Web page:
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Rob Ford and the triumph of the new hosers

Back in September, I met up with a distinguished scholar visiting from Germany. He was canvassing my views on the state of things in Canada, in particular the idea of "Canadian liberal values," the decline of the Liberal Party and the role of the media in a changing Canada.

At one point I suggested to him that Canada had become a very suburban country. That is, suburban values came to dominate the culture, the federal Conservatives had fed well on this change while the Liberal Party and much of the media had become unmoored from consensus suburban values.

It was a good chat. When the scholar wrote earlier asking if I'd talk to him, I was a little taken aback. I pointed out that I'm the television critic, not one of the distinguished political and social affairs columnists writing for the important part of this newspaper. In turn he replied, that he was fully aware of that, but he'd read my columns and thought I'd have an interesting perspective to share with him.

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In our chat, I struggled somewhat to convey the idea of "hoser." The hoser figure and suburban values are now interconnected, I said. This is a hoser country. We admire hosers, we have sympathy for them and, sometimes, we just let them run things.

Here's the thing – the hoser figure has evolved since Rick Moranis and Dave Thomas played Bob and Doug McKenzie on SCTV's The Great White North segments all those years ago. They simultaneously celebrated and mocked heightened Canadian clichés of boorishness, to our national delight. Since then, the figure has morphed and ripened, through Red Green and Trailer Park Boys into a more sophisticated and widely accepted national type, in boorish incarnations such as Don Cherry and Kevin O'Leary. Somehow, the well-off or super-rich hoser has become an acceptable figure.

Nowhere is this more clear than in the most riveting TV coverage of the past few days – the media pursuit of Toronto Mayor Rob Ford. A total hoser, Ford talks hoser and acts the hoser lifestyle. He even leads a hoser community, one that's hardcore suburban, scorns urban sophistication and is well-pleased when Rob Ford and his brother Doug do an achingly close simulation of Bob and Doug McKenzie, on their weekly radio show. "I shouldn't have got hammered," as Ford said, is hoserdom defined.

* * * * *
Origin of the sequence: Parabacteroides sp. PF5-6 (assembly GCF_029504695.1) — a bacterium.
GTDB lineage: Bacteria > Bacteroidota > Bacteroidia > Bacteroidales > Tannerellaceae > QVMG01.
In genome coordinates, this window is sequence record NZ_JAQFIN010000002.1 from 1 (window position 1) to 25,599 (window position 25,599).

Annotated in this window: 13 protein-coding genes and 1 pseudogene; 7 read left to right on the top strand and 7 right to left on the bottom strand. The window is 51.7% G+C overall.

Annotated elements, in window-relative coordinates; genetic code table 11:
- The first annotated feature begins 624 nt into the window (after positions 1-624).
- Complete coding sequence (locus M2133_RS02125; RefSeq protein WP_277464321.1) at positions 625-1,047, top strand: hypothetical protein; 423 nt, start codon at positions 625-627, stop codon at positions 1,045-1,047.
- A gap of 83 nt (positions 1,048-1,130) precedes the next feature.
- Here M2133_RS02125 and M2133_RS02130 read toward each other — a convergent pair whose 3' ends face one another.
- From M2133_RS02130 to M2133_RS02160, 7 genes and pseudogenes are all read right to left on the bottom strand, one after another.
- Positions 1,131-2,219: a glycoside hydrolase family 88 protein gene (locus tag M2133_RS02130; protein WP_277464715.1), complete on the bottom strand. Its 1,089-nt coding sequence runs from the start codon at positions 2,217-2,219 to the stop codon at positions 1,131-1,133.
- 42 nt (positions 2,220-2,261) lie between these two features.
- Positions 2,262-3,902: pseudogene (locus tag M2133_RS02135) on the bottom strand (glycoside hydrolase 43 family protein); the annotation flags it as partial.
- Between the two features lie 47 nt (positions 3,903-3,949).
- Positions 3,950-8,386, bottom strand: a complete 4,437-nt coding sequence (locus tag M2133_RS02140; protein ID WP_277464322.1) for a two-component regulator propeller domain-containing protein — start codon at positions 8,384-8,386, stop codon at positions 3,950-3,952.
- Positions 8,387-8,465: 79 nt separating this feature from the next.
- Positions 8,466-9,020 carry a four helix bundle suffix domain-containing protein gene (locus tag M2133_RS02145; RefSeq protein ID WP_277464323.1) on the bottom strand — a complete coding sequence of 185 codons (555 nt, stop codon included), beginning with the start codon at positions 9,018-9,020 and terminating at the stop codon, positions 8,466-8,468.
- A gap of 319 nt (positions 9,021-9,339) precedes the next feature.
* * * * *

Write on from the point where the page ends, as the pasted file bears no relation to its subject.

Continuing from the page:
Meanwhile, the vast armies of TV reporters and cameras crowding Ford, and his refusal to engage, are reminiscent of a swarm of hunters. Ford has all the traits of the original McKenzie brothers hoser – the boorish, beer-drinking guys whose most ardent intellectual engagement is in dreaming up schemes to scam the beer store into giving them free beer. But he's a souped-up version.

While Bob and Doug were lovable, the Ford incarnation is mean-spirited and angry.

It's no coincidence that Don Cherry, king of the contemporary hosers, introduced and unveiled Rob Ford as Mayor of Toronto. He even put the chain of office on Ford's neck. Brother hosers. He used the occasion to ridicule the Toronto media and "left-wing pinkos." He hailed Ford as someone to represent "lunch-pail, blue-collar people." The disingenuous aspect of this, coming from a rich media figure praising a very rich businessman, wafted away and evaporated.

Interestingly, what hasn't evaporated is affection for the hoser type, no matter how far they are from the lovable qualities of the McKenzie. Ford's action and attitudes are now notorious. And yet Sarah Polley, who is practically a saint among the "left-wing pinko" crowd, said on Twitter, "I had a lot of lingering sympathy for Rob Ford as a human being. It got wiped out listening to him talk about government housing." There's the rub – sympathy for the haute hoser but disapproval of his policy on social housing.

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That German scholar might still be here in Canada, talking to other scholars, journalists and politicians. If he is, perhaps he now gets it – Canada is a different place now. "Canadian liberal values" are dead. The suburban mentality/hoser type guides us and the new hoser type is who we admire and who leads us. The authenticity might be nominal, but it is accepted. It is Canadian-ness now.

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About the Author
Television critic

John Doyle is The Globe and Mail's television critic. His column appears in the Review section Monday to Thursday and on Saturday. He has been the paper's critic since 2000. More

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